The program has since been adopted by the African Development Bank as a model for its ENABLE Youth initiative. AfDB has tapped IITA to lead the efforts, which has ambitions to reach 800,000 young people in at least 20 African countries.
A model of superb African leadership and management
As the first African Director General to lead the organization, Dr. Sanginga was recognized by the Prize committee as a powerful force behind many of the organization’s impressive achievements--and for its imaginative new strategic direction that has taken it into areas like artificial intelligence and business development.
He also was praised for decisively extending IITA’s reach across the continent. When he was appointed in 2012, IITA’s physical presence in Africa was limited to its headquarters in Nigeria.
Today, it has 18 country offices and regional hubs in East, Central and Southern Africa—each with its own state of the art research facilities and stations.
“We want African governments and institutions to feel the presence of IITA and know that we are invested in the long-term future of the continent,” said Sanginga.
“For me, it was important to have more tangible connections with the communities we are serving and while I am a big fan of virtual collaborations, Africans still place a lot of value in face to face exchanges.”
In addition to Dr. Sanginga, also recognised by the committee were hundreds high-performing experts that IITA has recruited, trained and developed over the years, many of them going on to become pre-eminent leaders on the continent and champions for agriculture.
They include: Dr. Akin Adesina, President of the African Development Bank; Dr. Kanayo Nwanze, former Head of the International Fund for Agricultural Development (IFAD) and 2016 winner of the Africa Food Prize, as well as Dr. Agnes Kalibata, President of the Alliance for a Green Revolution in Africa (AGRA).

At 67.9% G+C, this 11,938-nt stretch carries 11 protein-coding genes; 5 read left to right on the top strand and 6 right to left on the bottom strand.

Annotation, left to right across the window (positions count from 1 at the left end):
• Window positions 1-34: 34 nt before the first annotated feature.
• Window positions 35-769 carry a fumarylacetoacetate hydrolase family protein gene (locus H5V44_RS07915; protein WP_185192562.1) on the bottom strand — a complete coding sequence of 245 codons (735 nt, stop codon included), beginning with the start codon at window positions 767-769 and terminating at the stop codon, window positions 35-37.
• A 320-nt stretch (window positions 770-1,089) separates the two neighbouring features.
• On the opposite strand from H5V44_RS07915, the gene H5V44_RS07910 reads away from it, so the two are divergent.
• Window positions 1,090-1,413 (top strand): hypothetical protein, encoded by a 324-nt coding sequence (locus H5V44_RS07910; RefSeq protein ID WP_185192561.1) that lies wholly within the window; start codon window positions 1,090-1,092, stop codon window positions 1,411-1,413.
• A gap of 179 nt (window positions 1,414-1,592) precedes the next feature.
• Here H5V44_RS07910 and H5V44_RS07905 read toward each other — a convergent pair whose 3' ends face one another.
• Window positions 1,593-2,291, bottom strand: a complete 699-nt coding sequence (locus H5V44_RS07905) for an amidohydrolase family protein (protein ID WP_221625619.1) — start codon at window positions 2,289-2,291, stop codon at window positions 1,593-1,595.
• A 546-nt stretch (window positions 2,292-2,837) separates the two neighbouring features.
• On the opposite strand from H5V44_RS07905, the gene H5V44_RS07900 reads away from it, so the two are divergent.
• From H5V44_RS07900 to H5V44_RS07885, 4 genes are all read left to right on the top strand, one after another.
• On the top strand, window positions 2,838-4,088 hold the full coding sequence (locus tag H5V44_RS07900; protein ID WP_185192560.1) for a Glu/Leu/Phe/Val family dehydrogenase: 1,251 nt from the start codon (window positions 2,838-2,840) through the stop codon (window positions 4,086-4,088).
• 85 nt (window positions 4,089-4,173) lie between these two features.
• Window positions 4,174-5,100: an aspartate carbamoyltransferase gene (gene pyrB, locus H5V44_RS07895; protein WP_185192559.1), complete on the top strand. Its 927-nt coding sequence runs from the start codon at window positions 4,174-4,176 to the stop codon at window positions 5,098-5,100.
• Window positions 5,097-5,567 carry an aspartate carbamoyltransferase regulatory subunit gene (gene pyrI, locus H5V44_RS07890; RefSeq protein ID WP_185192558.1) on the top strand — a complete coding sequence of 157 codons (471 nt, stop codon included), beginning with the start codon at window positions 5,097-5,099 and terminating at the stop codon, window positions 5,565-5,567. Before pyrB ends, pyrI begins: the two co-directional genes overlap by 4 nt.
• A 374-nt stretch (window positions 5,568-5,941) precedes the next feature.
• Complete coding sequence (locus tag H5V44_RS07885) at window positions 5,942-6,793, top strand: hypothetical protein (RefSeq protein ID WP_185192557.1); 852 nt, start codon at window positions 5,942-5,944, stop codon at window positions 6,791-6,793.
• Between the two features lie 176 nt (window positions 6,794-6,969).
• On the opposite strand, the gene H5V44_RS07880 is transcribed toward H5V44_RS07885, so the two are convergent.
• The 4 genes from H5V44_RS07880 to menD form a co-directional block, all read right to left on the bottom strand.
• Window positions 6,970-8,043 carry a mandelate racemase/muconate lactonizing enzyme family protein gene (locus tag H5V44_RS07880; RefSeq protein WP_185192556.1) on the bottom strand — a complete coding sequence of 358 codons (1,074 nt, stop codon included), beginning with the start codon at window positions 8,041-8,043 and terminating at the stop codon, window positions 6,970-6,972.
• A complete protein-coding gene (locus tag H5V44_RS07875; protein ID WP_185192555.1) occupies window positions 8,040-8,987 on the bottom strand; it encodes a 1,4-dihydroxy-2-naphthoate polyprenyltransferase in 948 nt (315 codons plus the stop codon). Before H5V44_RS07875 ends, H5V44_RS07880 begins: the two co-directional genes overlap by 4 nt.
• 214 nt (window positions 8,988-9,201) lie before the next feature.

KIGALI, Rwanda (PAMACC News) - Farmers across Africa are reeling under huge losses linked to the devastation by an invasive specie called Fall armyworm, also known as Spodoptera frugiperda.
With origins in Eastern, and Central North America and in South America, the caterpillar has since 2016, found its way into 44 African countries, causing significant damage to maize crops with great potential for further spread and economic damage
In sub-Saharan Africa, fall armyworm has instigated heavy losses to staple cereals, especially maize and sorghum, affecting food security and trade, thus upsetting the continent’s plan to feed itself.
The extent of the destructive influence the invasive pest wrecks on maize alone is estimated to be between USD$ 2.5 - 6.2 billion per year, destabilising the livelihoods of around 300 million people.
These and many more reasons spurred experts attending the 2018 African Green Revolution Forum (AGRF2018) which began today in Kigali, Rwanda, to deliberate and explore ways of preventing or mitigating the next outbreak in Africa.
Fall armyworm as a global issue
Setting the scene at a session on building the resilience of Africa’s agriculture against invasive species, Dr. Dennis Rangi, Director General of the Centre for Agriculture and Biosciences International (CABI) identified continuing globalisation through increasing trade, travel, and transport of goods across borders as one of the factors facilitating the spread of invasive species, with increasing negative impacts.
The problem, according to him, “is global in scope and requires international cooperation to supplement the actions of governments; the private sector and organisations at national and local levels.”
The recent arrival of fall armyworm in India is a case in point. The caterpillar’s leap from Africa to India confirms the global nature of invasive species and the need for partnerships to tackle the pest.
Chief Scientist at the USAID Bureau for Food Security, Dr. Rob Bertram sees it in a different light.
To him, fall armyworm is a reminder that we live in a small world that is increasingly becoming smaller and we are more connected than ever. The answer therefore, “is more global connectedness through south-south and north-south learning; strengthening research networks; national level leadership; and a coherent regional approach to invasive species,” Dr. Bertram said.